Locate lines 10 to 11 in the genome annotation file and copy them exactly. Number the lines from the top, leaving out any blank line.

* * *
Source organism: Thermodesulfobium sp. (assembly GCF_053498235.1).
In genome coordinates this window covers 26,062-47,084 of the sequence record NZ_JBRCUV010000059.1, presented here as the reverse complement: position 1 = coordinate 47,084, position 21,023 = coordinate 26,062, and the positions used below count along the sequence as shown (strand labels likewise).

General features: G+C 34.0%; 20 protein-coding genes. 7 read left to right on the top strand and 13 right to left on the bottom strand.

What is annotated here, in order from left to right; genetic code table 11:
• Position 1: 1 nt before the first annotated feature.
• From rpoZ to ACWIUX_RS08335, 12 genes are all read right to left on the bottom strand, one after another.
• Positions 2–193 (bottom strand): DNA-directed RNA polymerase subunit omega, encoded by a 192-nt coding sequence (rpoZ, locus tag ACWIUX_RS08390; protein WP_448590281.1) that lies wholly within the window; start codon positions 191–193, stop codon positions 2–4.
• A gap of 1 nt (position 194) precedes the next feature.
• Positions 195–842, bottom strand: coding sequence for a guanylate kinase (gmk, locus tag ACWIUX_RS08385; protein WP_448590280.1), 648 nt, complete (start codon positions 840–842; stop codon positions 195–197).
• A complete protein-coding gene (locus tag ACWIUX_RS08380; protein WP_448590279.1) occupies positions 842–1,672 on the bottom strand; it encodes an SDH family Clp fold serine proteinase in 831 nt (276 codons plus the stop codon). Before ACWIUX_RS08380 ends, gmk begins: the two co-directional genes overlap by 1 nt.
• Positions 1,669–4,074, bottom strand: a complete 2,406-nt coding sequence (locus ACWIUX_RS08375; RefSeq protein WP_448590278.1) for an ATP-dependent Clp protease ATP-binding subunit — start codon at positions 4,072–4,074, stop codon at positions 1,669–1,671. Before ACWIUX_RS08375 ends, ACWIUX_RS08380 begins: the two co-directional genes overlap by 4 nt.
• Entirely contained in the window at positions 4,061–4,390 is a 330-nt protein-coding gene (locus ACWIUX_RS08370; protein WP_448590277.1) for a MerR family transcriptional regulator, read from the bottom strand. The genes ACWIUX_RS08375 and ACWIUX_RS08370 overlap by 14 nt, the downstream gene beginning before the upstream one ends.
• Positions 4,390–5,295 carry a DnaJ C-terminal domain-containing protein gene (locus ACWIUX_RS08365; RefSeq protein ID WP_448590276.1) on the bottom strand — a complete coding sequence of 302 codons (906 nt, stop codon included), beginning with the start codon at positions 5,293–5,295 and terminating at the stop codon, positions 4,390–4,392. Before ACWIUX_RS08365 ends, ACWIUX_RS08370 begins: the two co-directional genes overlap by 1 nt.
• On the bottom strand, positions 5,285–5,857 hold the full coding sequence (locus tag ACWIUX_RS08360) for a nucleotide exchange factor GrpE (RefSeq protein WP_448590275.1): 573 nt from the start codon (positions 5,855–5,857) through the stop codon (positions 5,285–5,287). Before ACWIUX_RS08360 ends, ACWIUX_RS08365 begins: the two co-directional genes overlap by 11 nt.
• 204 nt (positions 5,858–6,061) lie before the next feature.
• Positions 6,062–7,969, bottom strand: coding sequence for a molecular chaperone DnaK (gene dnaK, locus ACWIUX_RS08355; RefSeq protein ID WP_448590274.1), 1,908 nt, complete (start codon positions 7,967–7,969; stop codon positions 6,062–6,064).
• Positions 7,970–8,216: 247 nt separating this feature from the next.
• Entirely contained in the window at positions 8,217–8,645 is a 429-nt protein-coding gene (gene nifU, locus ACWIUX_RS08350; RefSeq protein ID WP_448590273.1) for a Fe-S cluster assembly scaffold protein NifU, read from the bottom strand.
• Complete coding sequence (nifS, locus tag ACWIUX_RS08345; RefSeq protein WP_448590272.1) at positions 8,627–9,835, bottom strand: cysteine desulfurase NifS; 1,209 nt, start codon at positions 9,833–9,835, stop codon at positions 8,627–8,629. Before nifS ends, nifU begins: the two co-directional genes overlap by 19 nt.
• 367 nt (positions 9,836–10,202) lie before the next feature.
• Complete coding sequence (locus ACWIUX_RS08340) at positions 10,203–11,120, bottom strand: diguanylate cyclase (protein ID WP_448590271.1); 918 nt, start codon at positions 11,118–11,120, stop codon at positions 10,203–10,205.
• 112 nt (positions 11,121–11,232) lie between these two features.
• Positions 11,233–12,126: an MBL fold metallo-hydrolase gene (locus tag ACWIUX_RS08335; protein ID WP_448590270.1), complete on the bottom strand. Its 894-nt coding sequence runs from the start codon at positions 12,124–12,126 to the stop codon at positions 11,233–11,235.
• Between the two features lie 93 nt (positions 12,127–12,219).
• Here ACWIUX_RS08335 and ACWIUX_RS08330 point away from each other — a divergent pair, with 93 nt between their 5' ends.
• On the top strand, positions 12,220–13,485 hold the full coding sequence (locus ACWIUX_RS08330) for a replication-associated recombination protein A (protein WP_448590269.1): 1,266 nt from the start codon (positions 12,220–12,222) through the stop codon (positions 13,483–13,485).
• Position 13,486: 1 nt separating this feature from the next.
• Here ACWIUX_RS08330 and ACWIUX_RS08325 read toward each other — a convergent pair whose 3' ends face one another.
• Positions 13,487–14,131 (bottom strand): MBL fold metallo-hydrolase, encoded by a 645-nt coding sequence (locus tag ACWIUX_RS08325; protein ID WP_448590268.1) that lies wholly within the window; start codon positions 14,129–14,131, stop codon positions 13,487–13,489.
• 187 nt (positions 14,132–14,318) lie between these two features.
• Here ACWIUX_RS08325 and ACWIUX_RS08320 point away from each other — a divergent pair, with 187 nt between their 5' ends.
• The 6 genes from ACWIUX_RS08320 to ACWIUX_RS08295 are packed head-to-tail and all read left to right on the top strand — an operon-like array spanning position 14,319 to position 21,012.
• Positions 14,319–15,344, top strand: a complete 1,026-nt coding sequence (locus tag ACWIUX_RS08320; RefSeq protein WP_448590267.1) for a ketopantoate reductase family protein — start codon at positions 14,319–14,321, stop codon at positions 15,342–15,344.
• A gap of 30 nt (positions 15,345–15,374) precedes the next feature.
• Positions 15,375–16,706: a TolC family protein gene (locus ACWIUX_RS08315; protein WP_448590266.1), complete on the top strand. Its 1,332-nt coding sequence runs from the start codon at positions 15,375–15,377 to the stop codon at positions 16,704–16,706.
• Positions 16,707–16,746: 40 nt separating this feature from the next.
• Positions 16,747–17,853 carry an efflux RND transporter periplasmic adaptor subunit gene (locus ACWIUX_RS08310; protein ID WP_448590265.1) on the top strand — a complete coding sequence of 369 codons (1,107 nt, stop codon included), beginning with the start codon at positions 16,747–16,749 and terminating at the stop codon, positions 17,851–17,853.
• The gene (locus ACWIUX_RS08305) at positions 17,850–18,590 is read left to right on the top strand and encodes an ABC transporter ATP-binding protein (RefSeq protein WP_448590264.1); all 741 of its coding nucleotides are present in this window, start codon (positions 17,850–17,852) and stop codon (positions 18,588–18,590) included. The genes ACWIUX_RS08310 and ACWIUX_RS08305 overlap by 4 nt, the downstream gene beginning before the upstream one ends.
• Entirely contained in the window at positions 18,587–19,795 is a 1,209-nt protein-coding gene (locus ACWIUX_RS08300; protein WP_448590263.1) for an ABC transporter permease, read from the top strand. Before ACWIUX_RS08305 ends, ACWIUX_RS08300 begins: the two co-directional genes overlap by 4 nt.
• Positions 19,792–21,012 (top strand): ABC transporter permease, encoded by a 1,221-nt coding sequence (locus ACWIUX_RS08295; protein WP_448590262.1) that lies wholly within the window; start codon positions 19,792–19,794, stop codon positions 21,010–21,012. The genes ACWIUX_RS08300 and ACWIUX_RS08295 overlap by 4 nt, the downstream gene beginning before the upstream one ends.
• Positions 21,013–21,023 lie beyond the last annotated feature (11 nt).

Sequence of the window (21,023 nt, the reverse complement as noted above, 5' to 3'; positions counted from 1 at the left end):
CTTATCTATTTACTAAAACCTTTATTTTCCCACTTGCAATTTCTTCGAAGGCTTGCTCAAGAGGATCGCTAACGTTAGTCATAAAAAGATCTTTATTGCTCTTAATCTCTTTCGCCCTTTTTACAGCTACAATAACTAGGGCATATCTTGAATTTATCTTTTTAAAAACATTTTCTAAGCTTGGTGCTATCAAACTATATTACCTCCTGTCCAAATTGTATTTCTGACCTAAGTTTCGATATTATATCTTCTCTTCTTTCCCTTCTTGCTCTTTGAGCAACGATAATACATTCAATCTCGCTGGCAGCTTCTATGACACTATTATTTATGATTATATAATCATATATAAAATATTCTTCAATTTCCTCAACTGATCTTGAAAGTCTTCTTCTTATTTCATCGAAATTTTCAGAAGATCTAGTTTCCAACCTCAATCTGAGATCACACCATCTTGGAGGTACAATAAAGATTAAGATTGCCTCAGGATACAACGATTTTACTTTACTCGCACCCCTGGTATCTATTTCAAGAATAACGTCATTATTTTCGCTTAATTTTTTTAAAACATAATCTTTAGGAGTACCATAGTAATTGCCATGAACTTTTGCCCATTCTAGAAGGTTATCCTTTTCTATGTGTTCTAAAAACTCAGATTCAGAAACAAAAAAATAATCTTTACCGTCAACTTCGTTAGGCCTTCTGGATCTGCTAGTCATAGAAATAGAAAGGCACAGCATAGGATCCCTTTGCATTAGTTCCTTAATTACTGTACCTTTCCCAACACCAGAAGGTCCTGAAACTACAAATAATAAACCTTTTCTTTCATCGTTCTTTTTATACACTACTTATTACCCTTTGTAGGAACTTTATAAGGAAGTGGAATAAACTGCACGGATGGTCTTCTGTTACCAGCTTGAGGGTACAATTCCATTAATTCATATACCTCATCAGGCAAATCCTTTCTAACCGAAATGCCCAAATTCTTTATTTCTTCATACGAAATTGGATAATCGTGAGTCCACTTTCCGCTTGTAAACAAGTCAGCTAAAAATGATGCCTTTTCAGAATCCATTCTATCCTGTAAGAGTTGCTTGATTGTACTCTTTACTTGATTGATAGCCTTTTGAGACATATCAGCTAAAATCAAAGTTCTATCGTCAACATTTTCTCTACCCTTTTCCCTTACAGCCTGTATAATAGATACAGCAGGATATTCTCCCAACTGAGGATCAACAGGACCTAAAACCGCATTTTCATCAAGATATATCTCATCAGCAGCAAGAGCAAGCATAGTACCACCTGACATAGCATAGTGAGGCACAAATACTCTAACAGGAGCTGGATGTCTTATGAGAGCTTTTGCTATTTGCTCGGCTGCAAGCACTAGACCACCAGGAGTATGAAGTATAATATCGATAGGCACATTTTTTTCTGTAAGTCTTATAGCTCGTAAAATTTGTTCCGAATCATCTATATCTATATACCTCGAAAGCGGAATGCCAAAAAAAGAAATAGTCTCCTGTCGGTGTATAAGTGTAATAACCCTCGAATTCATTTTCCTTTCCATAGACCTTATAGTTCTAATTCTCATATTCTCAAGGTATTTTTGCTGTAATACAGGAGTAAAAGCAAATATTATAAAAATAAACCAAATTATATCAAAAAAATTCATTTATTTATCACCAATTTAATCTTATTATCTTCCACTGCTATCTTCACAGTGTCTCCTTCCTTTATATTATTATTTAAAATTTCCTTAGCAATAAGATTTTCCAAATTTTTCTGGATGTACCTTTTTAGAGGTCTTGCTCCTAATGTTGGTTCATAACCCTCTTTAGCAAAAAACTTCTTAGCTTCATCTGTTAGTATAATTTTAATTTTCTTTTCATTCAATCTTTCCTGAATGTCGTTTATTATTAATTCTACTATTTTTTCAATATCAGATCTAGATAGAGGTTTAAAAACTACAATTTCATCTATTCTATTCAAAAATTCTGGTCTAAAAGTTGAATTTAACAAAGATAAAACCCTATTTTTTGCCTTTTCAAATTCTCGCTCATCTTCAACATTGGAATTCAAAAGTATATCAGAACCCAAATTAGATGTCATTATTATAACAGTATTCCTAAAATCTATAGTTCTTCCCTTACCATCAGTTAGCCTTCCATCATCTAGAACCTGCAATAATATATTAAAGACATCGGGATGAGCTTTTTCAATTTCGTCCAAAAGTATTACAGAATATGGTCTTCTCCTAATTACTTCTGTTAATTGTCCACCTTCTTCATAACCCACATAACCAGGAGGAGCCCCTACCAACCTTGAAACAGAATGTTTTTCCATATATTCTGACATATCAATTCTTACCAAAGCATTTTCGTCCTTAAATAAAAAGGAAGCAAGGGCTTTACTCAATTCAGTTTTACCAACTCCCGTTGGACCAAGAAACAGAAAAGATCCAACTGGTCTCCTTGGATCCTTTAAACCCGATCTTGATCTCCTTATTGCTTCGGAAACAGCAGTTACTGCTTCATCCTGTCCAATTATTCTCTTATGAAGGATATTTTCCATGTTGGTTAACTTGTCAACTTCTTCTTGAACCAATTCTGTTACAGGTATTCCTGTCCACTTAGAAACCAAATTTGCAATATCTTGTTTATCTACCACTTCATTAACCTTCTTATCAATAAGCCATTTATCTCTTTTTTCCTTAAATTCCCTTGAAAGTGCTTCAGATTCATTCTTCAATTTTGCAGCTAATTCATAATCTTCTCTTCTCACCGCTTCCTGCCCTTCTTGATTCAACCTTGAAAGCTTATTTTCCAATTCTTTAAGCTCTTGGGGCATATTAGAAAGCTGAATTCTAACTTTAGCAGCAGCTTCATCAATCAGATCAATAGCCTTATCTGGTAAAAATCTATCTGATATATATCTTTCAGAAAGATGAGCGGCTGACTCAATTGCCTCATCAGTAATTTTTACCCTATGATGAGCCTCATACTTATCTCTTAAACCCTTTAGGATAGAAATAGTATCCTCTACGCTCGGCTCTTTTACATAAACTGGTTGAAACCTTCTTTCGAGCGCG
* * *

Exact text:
• A complete protein-coding gene (locus tag ACWIUX_RS08380; protein WP_448590279.1) occupies positions 842–1,672 on the bottom strand; it encodes an SDH family Clp fold serine proteinase in 831 nt (276 codons plus the stop codon). Before ACWIUX_RS08380 ends, gmk begins: the two co-directional genes overlap by 1 nt.
• Positions 1,669–4,074, bottom strand: a complete 2,406-nt coding sequence (locus ACWIUX_RS08375; RefSeq protein WP_448590278.1) for an ATP-dependent Clp protease ATP-binding subunit — start codon at positions 4,072–4,074, stop codon at positions 1,669–1,671. Before ACWIUX_RS08375 ends, ACWIUX_RS08380 begins: the two co-directional genes overlap by 4 nt.